Personality Traits And The English Language.

Padmum has decided to keep feeding me information so that I can blog about the English language.

Here is the latest link that she sent me without comment but, I know, with the silent command, “go forth and blog” accompanying it.

I for one, am richer for at least coming to know about all these personality traits though, I doubt very much that I will ever use any one of the words in any future communication.

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15 Responses to Personality Traits And The English Language.

  1. kylie says:

    This was interesting. As I read all the words and their meanings I imagined how they would apply to people and situations I know.
    After i read it I wandered off down the internet rabbit hole and found this article which talks about a rather beautiful idea:
    http://www.bbc.com/future/story/20181015-how-one-bench-and-a-team-of-grandmothers-can-beat-depression

    • When I came across the bench and grandmother story on BBC, the first thing that I did was to send a link to my psychiatrist. In case you are wondering, I am not a lunatic but, went through a phase of clinical depression a few years ago and this wonderful man cured me in no time at all.

  2. nick says:

    Some very useful words there. I’m a bit of a mimoso myself. I love hugging and kissing people and I’m puzzled by people who shy away from physical contact.

    The Friendship Bench programme is brilliant. Good to see recognition that elderly grannies aren’t just a waste of space but can provide a valuable service to the community alongside the health professionals.

  3. Diane Dahli says:

    It’s a little early in the morning for me to be torturing my brain about word meanings—but at least I know I’m not a pantofolaio. That’s such a relief! What an imaginative post, Rummuser! You always make us think!

  4. tammy j says:

    this post and the link are wonderful. I always enjoy learning how we are all different throughout the world. in our land of excess in everything… I found it interesting to know there is no word to equate to the Scandinavian word Lagom!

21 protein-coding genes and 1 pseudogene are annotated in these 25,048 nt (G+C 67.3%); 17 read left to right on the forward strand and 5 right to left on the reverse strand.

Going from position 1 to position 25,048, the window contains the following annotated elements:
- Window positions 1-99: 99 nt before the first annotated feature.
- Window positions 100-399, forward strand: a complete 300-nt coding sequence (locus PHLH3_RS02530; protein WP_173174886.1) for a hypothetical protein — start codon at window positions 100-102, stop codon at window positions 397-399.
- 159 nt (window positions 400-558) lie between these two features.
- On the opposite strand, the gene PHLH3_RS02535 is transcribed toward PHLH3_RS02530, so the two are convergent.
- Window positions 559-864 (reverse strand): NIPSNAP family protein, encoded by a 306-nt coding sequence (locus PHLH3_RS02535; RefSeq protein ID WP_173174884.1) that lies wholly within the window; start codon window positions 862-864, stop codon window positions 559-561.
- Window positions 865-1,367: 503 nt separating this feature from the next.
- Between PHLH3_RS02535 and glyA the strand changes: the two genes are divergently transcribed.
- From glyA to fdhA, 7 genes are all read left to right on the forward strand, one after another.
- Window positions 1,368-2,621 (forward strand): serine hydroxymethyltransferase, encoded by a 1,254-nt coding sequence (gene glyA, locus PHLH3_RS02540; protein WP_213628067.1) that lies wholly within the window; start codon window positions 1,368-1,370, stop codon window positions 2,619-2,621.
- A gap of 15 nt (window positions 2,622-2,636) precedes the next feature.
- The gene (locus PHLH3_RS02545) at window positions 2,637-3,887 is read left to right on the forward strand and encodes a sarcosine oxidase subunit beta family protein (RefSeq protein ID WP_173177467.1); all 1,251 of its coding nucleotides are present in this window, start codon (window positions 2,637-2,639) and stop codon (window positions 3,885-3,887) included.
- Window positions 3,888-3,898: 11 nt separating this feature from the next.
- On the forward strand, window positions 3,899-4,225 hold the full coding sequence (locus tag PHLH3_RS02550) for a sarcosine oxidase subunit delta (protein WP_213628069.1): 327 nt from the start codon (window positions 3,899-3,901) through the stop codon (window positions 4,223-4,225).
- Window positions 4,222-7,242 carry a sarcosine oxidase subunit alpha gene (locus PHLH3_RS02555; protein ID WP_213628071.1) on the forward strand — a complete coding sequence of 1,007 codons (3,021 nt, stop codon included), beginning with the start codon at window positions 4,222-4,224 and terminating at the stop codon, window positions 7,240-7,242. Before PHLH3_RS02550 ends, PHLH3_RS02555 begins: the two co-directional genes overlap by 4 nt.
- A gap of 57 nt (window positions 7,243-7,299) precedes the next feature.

maybe if it were more part of our culture we wouldn’t be known for such wastefulness.
    I went on to read more articles plus the link shared by Kylie about the grandmothers and the bench. how beautiful.

  5. Fun article – I like when a another language has a particular word for something much longer in English. Like the Norwegian “utepils” which means “enjoying a beer outside in the sun.”

  6. and I believe it’s not only “words” but cultural kind of localised words, that cause others to “say what?”

    I’ve been away this last week, yesterday at breakfast an American asked about the small packets of Marmite. “Should I try it on my toast…?” Me replying “put a smidgen on one corner and try it before you go gang-ho all over the toast, as it’s an acquired taste”. He opens the package and says “I know that smell…but I can’t quite place it”. His wife can’t smell anything. I then suggest maybe put a smidgen on a spoon. They end up not trying it…shame really.
    Catherine de Seton recently posted..You know you need a “holiday” when…

    • I have come across similar situations with Indian food in restaurants when neighbours have asked what I was eating. Can be disconcerting but, I always take pains to explain.

  7. Joared says:

    Interesting to think about why these languages felt a need to create the words they do, but other languages do not, as with our English. Nothing to prevent us from producing such English words is there?

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